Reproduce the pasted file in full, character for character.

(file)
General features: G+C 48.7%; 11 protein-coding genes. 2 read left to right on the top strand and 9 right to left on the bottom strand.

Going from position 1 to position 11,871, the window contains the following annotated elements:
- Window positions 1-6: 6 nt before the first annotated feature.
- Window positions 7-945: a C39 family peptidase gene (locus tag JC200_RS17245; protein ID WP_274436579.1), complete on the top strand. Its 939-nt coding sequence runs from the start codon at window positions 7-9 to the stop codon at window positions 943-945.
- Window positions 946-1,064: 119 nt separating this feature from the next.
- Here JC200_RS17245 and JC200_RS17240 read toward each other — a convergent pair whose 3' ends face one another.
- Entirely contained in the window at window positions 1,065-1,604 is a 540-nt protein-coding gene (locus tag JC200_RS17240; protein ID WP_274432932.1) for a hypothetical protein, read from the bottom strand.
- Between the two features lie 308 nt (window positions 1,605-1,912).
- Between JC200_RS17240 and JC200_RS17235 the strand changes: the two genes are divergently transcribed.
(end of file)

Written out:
General features: G+C 48.7%; 11 protein-coding genes. 2 read left to right on the top strand and 9 right to left on the bottom strand.

Going from position 1 to position 11,871, the window contains the following annotated elements:
- Window positions 1-6: 6 nt before the first annotated feature.
- Window positions 7-945: a C39 family peptidase gene (locus tag JC200_RS17245; protein ID WP_274436579.1), complete on the top strand. Its 939-nt coding sequence runs from the start codon at window positions 7-9 to the stop codon at window positions 943-945.
- Window positions 946-1,064: 119 nt separating this feature from the next.
- Here JC200_RS17245 and JC200_RS17240 read toward each other — a convergent pair whose 3' ends face one another.
- Entirely contained in the window at window positions 1,065-1,604 is a 540-nt protein-coding gene (locus tag JC200_RS17240; protein ID WP_274432932.1) for a hypothetical protein, read from the bottom strand.
- Between the two features lie 308 nt (window positions 1,605-1,912).
- Between JC200_RS17240 and JC200_RS17235 the strand changes: the two genes are divergently transcribed.